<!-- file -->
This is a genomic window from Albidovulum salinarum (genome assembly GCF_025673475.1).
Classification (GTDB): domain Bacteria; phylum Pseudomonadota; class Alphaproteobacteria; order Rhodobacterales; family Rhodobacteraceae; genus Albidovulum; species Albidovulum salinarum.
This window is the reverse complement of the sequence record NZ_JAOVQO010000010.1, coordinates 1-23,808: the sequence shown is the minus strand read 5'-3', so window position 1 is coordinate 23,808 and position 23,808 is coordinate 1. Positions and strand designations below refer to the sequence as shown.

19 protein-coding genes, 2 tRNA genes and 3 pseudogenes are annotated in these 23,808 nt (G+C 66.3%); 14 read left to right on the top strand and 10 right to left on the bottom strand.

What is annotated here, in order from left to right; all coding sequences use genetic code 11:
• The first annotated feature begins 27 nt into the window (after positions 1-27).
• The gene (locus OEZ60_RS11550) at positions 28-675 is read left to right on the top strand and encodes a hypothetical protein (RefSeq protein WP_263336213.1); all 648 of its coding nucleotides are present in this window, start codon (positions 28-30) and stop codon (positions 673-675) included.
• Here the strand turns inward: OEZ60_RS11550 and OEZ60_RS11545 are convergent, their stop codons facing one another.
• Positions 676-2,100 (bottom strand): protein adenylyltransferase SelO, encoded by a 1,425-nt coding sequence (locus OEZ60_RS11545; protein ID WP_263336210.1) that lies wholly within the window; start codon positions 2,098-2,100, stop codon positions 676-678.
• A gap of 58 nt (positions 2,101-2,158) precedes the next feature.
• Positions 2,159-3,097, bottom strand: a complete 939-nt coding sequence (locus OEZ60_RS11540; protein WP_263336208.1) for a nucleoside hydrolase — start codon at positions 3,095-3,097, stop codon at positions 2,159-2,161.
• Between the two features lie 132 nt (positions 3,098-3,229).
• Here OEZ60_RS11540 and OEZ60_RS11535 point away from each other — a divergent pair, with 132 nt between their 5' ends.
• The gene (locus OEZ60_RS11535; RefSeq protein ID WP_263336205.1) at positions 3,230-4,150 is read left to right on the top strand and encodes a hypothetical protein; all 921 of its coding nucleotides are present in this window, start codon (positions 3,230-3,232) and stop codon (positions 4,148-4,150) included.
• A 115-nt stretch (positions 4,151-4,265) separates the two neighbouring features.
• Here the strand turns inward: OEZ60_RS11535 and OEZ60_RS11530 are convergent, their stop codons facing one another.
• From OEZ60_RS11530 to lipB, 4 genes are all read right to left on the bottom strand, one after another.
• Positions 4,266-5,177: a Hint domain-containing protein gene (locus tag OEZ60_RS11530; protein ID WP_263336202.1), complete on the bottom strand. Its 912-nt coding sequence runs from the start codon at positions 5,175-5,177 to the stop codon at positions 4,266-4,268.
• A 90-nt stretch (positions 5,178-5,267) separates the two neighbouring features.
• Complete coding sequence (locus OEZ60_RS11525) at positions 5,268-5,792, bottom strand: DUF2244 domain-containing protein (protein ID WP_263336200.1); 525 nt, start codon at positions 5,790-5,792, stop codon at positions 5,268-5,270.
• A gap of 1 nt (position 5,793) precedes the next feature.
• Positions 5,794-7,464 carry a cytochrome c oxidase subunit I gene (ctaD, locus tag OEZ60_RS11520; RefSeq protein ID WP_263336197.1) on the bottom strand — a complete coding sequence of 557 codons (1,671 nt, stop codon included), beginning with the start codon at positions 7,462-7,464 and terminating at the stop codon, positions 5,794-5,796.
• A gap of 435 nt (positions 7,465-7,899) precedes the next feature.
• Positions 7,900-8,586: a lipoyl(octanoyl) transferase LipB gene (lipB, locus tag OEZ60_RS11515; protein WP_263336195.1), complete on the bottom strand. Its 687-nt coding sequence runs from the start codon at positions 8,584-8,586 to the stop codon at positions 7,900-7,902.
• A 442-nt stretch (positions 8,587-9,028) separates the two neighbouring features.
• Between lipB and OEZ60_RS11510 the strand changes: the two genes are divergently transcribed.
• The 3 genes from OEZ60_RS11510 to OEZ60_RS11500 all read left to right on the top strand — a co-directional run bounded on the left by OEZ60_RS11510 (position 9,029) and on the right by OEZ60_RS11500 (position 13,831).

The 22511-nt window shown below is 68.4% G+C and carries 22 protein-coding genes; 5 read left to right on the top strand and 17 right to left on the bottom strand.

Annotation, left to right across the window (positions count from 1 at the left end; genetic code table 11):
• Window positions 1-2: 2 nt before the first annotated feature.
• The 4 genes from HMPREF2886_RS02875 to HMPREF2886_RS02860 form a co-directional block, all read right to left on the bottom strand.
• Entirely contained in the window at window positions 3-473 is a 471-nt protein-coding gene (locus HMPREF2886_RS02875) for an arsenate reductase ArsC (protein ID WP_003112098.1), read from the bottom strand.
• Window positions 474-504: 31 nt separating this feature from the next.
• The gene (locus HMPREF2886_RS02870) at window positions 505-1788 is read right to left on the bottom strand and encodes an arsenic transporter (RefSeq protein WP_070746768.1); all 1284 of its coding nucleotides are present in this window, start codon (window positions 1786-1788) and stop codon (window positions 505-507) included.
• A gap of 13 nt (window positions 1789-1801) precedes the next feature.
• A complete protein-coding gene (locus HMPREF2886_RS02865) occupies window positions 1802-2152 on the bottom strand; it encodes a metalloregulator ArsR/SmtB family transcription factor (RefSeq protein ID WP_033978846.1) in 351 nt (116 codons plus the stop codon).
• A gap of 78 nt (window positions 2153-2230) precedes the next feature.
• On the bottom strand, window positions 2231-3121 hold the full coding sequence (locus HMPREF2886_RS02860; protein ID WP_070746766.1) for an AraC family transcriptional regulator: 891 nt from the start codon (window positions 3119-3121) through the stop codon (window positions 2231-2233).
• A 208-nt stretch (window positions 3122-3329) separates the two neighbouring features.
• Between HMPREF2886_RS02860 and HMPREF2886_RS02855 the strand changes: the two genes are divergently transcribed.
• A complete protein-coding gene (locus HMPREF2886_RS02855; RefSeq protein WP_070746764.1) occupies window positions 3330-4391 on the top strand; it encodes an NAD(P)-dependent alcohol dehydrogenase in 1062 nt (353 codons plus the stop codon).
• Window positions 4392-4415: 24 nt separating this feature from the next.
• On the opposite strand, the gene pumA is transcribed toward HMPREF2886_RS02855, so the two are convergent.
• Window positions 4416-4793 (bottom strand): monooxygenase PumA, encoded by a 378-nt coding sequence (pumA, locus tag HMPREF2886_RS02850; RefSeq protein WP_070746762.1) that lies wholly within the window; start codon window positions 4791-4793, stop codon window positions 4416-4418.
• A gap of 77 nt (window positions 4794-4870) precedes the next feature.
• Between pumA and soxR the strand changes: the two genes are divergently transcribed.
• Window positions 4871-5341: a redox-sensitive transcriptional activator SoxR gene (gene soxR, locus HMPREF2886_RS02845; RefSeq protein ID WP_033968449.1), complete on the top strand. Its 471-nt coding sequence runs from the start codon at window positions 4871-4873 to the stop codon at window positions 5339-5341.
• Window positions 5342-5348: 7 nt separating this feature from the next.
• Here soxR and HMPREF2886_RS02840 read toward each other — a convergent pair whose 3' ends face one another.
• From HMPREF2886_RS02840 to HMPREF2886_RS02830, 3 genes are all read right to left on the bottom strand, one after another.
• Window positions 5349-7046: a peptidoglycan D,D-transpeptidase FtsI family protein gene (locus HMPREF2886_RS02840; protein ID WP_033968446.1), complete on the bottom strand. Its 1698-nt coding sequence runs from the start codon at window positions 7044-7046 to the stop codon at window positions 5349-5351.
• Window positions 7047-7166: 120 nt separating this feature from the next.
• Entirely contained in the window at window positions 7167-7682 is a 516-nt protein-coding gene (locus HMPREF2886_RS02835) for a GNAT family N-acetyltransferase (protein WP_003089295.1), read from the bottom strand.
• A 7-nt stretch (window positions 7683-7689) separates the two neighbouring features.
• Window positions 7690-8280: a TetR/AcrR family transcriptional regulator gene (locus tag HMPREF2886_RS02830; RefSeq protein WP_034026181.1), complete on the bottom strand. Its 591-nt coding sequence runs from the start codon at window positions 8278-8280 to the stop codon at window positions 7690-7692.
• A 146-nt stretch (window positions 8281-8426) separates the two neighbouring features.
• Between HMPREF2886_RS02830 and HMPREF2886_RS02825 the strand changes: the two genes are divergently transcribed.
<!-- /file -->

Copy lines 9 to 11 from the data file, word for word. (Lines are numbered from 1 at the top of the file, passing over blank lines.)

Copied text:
• Positions 676-2,100 (bottom strand): protein adenylyltransferase SelO, encoded by a 1,425-nt coding sequence (locus OEZ60_RS11545; protein ID WP_263336210.1) that lies wholly within the window; start codon positions 2,098-2,100, stop codon positions 676-678.
• A gap of 58 nt (positions 2,101-2,158) precedes the next feature.
• Positions 2,159-3,097, bottom strand: a complete 939-nt coding sequence (locus OEZ60_RS11540; protein WP_263336208.1) for a nucleoside hydrolase — start codon at positions 3,095-3,097, stop codon at positions 2,159-2,161.